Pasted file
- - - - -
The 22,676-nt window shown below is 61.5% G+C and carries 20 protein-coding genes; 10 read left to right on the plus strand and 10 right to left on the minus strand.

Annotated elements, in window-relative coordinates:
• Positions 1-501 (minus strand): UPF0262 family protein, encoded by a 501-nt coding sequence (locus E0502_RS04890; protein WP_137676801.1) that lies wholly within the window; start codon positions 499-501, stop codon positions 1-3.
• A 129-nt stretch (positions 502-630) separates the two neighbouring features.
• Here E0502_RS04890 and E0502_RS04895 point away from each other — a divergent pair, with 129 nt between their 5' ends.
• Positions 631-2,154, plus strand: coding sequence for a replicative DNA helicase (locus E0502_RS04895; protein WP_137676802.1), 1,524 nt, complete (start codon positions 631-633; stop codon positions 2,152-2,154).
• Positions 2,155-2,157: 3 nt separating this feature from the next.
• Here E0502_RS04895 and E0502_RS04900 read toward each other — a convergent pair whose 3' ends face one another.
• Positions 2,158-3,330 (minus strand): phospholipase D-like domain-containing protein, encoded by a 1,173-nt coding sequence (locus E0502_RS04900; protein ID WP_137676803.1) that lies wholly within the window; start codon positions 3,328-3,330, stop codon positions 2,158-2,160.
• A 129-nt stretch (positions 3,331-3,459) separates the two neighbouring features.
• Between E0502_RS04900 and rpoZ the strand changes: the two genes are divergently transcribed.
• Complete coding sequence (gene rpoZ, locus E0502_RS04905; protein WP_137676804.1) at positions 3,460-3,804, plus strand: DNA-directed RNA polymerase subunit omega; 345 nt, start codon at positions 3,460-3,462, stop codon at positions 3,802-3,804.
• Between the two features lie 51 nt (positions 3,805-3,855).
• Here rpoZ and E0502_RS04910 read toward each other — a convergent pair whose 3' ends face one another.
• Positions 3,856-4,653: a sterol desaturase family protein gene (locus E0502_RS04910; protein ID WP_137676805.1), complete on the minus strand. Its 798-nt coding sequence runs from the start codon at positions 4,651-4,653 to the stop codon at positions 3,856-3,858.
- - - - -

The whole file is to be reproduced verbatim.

The 22,676-nt window shown below is 61.5% G+C and carries 20 protein-coding genes; 10 read left to right on the plus strand and 10 right to left on the minus strand.

Annotated elements, in window-relative coordinates:
• Positions 1-501 (minus strand): UPF0262 family protein, encoded by a 501-nt coding sequence (locus E0502_RS04890; protein WP_137676801.1) that lies wholly within the window; start codon positions 499-501, stop codon positions 1-3.
• A 129-nt stretch (positions 502-630) separates the two neighbouring features.
• Here E0502_RS04890 and E0502_RS04895 point away from each other — a divergent pair, with 129 nt between their 5' ends.
• Positions 631-2,154, plus strand: coding sequence for a replicative DNA helicase (locus E0502_RS04895; protein WP_137676802.1), 1,524 nt, complete (start codon positions 631-633; stop codon positions 2,152-2,154).
• Positions 2,155-2,157: 3 nt separating this feature from the next.
• Here E0502_RS04895 and E0502_RS04900 read toward each other — a convergent pair whose 3' ends face one another.
• Positions 2,158-3,330 (minus strand): phospholipase D-like domain-containing protein, encoded by a 1,173-nt coding sequence (locus E0502_RS04900; protein ID WP_137676803.1) that lies wholly within the window; start codon positions 3,328-3,330, stop codon positions 2,158-2,160.
• A 129-nt stretch (positions 3,331-3,459) separates the two neighbouring features.
• Between E0502_RS04900 and rpoZ the strand changes: the two genes are divergently transcribed.
• Complete coding sequence (gene rpoZ, locus E0502_RS04905; protein WP_137676804.1) at positions 3,460-3,804, plus strand: DNA-directed RNA polymerase subunit omega; 345 nt, start codon at positions 3,460-3,462, stop codon at positions 3,802-3,804.
• Between the two features lie 51 nt (positions 3,805-3,855).
• Here rpoZ and E0502_RS04910 read toward each other — a convergent pair whose 3' ends face one another.
• Positions 3,856-4,653: a sterol desaturase family protein gene (locus E0502_RS04910; protein ID WP_137676805.1), complete on the minus strand. Its 798-nt coding sequence runs from the start codon at positions 4,651-4,653 to the stop codon at positions 3,856-3,858.